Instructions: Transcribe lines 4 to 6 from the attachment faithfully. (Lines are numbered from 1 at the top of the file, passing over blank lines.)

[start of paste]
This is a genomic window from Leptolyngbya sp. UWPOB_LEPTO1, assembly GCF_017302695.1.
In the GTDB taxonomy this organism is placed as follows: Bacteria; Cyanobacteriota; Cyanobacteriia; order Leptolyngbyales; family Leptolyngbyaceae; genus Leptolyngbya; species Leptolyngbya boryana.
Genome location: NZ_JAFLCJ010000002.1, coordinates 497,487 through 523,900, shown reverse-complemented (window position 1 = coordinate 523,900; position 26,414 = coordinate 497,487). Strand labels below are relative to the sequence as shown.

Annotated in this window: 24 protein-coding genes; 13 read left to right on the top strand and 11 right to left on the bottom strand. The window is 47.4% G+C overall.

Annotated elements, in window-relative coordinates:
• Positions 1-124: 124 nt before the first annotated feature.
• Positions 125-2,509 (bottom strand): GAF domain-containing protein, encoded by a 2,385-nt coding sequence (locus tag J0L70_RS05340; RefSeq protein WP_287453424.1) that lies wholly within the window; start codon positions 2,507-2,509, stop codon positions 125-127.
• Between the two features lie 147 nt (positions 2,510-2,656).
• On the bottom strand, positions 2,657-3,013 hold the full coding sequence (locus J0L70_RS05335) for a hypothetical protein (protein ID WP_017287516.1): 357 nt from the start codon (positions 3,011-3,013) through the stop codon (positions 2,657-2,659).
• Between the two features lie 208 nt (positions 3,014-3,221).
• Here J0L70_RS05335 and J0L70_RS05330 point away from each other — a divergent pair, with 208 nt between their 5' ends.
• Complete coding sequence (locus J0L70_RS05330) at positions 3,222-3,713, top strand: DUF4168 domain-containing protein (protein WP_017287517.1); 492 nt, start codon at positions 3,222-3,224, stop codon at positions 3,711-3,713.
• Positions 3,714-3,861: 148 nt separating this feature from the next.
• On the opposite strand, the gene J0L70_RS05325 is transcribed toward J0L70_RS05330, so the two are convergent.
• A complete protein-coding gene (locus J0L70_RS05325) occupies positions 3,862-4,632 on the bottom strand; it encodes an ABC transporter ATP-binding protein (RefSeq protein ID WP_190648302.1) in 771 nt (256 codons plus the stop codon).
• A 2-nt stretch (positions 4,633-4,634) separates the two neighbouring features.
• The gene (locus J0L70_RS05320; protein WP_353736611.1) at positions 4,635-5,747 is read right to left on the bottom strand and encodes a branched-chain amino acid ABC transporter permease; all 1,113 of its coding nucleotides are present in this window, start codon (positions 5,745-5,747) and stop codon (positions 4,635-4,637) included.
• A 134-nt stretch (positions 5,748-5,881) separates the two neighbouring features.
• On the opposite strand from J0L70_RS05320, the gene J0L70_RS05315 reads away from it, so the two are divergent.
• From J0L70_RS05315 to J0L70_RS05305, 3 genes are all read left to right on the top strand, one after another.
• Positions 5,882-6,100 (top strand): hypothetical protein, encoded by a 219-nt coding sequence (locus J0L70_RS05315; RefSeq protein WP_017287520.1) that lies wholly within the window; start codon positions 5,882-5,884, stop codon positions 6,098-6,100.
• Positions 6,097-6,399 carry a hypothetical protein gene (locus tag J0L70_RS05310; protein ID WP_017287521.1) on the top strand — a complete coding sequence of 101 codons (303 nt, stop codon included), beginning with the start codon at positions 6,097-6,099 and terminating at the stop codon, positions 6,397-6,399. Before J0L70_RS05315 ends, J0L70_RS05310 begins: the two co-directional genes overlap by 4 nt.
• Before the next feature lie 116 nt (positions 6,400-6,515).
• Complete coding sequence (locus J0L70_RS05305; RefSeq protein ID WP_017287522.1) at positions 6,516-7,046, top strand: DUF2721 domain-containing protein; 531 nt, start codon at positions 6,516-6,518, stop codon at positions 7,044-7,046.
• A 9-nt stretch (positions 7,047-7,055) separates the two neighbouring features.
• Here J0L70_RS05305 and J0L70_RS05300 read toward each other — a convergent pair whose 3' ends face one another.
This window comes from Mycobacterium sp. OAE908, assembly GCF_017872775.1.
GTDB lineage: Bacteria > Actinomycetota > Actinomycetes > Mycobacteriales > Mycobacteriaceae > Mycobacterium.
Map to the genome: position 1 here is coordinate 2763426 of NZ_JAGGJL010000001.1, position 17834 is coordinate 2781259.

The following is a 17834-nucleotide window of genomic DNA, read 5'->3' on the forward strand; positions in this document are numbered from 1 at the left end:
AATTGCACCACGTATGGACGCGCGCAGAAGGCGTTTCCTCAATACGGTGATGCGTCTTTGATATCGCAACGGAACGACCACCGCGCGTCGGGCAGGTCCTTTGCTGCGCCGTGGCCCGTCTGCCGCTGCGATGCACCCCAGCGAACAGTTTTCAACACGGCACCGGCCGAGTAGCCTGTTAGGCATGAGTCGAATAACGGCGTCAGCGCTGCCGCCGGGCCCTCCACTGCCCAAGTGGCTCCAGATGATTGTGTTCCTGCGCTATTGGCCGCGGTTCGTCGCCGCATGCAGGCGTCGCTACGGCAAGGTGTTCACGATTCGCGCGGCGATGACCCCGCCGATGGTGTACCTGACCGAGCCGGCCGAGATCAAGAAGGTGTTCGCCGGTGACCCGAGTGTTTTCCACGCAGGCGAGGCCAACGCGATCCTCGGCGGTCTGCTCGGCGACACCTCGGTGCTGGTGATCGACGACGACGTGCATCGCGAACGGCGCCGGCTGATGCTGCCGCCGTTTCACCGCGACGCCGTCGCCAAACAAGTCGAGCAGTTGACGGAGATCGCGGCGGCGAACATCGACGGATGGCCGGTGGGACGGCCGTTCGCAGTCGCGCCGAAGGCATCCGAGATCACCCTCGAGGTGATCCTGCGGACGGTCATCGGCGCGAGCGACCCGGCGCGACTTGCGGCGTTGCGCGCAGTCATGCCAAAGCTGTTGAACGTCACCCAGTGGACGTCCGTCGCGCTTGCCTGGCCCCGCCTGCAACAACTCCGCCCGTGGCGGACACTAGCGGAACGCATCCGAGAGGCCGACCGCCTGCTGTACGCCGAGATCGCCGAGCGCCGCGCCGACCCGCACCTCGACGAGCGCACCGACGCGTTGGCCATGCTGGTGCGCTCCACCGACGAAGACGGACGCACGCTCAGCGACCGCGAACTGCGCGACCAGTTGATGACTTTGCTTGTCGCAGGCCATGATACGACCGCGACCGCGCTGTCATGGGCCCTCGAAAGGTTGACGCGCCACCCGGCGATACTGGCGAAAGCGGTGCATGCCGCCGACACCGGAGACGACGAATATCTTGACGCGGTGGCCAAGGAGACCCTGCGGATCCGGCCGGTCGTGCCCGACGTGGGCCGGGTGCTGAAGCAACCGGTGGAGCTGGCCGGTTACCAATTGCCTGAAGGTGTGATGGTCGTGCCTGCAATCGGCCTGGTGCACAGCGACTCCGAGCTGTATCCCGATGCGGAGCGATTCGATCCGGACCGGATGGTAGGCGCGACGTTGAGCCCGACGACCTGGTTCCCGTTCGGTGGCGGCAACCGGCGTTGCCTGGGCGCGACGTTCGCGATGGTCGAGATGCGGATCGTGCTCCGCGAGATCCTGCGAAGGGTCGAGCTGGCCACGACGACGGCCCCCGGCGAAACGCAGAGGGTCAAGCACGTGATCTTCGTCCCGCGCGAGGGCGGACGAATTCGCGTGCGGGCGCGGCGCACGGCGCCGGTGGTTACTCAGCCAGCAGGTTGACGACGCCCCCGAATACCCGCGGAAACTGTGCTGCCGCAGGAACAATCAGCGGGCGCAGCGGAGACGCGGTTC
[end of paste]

Annotated in this window: 24 protein-coding genes; 13 read left to right on the top strand and 11 right to left on the bottom strand. The window is 47.4% G+C overall.

Annotated elements, in window-relative coordinates:
• Positions 1-124: 124 nt before the first annotated feature.